The ability to simplify means to eliminate the unnecessary so that the necessary may speak –Hans Hofmann
We live in complex times. Resuscitation has gone endovascular, microvascular, mitochondrial. EPR, ED-ECMO, REBOA–it’s a fascinating time to be a Resuscitationist. But the more we advance the resuscitation agenda, the more we learn how complex critical illness can be. And with that comes the need to simplify complex problems, so we can think clearly and implement sophisticated, maximally-aggressive care when the moment arises. Because when situations get really complicated, it is precisely our ability to simplify and organize our approach that will see us through.
Complex is Different
Complexity isn’t just more of something, it’s different – highly complex systems respond and behave according to a different set of rules than their simpler counterparts, due in part to random, chaotic and unpredictable events, and the interaction of individual elements within a larger entity. < 1 > Anyone who has been challenged with managed severe sepsis is familiar with this reality.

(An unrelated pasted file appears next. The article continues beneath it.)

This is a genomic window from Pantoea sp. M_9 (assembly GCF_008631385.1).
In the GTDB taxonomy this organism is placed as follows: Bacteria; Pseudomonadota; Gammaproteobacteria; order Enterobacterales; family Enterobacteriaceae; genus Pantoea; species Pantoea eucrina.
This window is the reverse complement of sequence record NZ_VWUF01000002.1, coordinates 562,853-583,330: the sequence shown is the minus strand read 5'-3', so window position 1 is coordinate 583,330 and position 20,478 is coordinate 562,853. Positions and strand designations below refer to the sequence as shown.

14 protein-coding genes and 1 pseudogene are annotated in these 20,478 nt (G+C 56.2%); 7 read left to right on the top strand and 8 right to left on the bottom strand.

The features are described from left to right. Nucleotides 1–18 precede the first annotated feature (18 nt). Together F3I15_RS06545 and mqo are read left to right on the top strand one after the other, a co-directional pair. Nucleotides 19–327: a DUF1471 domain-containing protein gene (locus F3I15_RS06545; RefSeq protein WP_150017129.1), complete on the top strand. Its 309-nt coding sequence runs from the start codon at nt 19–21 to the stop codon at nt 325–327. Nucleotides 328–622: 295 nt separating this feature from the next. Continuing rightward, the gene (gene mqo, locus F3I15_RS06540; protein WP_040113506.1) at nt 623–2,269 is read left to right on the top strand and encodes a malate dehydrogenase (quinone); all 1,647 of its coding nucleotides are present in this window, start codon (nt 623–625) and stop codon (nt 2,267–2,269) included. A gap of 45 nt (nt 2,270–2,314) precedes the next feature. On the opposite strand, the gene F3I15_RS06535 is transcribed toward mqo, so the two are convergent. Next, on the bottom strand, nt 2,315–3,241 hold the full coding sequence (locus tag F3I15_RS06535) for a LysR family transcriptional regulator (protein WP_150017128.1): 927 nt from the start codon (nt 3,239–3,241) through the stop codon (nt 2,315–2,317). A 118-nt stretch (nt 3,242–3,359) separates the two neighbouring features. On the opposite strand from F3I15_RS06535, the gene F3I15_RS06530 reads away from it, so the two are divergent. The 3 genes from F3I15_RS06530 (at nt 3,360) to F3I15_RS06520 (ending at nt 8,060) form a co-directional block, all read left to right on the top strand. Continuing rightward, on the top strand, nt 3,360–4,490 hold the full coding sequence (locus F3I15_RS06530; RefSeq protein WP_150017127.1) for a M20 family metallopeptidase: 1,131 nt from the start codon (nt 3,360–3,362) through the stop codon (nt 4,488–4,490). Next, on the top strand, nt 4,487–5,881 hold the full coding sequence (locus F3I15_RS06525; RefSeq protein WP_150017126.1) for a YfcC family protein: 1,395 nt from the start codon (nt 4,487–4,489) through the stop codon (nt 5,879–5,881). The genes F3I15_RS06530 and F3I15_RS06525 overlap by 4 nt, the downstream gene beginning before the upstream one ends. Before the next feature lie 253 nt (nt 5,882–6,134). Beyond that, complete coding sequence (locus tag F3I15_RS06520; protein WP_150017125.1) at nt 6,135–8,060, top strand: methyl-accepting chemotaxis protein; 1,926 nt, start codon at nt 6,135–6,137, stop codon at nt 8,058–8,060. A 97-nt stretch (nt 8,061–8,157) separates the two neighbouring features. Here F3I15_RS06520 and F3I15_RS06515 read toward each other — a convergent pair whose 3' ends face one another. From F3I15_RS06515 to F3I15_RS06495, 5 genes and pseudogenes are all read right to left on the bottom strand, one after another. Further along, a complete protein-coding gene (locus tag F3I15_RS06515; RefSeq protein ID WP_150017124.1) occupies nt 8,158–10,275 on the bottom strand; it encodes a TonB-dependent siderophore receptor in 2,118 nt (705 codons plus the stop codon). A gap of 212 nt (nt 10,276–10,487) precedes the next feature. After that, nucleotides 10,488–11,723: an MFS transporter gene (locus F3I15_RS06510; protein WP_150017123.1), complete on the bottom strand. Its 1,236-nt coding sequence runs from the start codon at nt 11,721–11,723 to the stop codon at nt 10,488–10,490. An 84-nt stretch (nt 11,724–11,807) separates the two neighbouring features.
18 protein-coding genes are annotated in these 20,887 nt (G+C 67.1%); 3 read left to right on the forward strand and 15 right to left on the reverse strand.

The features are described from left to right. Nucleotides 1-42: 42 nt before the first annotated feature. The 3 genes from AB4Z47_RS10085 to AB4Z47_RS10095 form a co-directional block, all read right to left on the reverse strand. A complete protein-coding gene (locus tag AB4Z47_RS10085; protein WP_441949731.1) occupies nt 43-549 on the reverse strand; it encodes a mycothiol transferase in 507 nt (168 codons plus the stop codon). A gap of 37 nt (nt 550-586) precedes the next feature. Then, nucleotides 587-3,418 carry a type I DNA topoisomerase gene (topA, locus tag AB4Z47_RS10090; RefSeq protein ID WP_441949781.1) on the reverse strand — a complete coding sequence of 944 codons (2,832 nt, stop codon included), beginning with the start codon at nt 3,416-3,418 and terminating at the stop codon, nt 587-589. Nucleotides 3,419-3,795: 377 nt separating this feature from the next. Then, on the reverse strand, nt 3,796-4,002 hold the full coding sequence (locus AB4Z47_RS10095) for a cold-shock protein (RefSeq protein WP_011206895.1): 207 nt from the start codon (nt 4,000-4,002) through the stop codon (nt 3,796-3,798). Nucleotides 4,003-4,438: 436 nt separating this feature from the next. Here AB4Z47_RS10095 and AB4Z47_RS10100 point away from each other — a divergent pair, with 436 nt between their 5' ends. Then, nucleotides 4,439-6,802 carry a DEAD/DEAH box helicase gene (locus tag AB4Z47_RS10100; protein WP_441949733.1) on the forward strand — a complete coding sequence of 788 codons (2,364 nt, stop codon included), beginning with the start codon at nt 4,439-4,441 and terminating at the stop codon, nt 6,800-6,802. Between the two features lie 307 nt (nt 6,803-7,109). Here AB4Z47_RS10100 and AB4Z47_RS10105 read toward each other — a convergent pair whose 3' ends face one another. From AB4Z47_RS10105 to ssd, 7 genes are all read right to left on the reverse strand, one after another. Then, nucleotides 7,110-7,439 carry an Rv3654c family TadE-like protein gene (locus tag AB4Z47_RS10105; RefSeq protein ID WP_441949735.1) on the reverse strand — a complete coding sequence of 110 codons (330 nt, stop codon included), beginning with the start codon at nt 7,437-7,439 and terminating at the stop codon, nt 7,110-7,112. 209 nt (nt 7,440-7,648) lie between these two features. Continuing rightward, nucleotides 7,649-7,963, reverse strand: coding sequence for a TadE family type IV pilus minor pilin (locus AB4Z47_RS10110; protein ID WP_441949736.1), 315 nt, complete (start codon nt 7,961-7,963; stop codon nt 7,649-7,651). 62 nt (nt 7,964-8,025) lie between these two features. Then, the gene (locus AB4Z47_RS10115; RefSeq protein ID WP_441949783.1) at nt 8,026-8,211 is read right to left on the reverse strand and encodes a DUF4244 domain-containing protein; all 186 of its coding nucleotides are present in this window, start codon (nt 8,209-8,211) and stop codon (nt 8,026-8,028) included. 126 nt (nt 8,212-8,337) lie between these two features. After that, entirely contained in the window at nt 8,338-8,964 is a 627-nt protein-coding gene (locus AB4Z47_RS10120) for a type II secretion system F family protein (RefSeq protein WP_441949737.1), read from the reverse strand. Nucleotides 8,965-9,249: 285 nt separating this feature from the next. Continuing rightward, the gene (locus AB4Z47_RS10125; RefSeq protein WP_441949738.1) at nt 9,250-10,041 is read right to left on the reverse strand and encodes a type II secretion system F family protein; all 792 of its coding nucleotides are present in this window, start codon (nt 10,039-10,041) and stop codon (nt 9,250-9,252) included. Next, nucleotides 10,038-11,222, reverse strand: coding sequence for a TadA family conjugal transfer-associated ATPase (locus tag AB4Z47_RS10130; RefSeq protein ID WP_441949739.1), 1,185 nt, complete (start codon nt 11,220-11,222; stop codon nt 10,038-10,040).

Changing the scale means changing the rules. Consider the googol:
A googol is a gigantic number, but despite the fact that it’s huge, it’s not all that complex. Kolmogorov Complexity, an element of Algorithmic Information Theory, defines the complexity of an entity as the minimum number of bits of data needed to describe that thing, without losing information. < 2 > Accordingly, a googol is much less complex than this:
499 001 599
A nine-digit prime number is more complex because it can’t be factored down any further from its surface complexity.
Your Next Patient
A 22-year-old female, unbelted driver in a motor vehicle collision at high speeds is partially ejected through the windshield. This ends up saving her life, because prior to extrication the vehicle bursts into flames. She arrives at your hospital hemodynamically unstable, with a bad facial smash injury, burns about her head, neck and torso, a presumed left flail chest, a mechanically unstable pelvis – and when you ultrasound her abdomen you realize she is probably somewhere in the early part of the third trimester of pregnancy.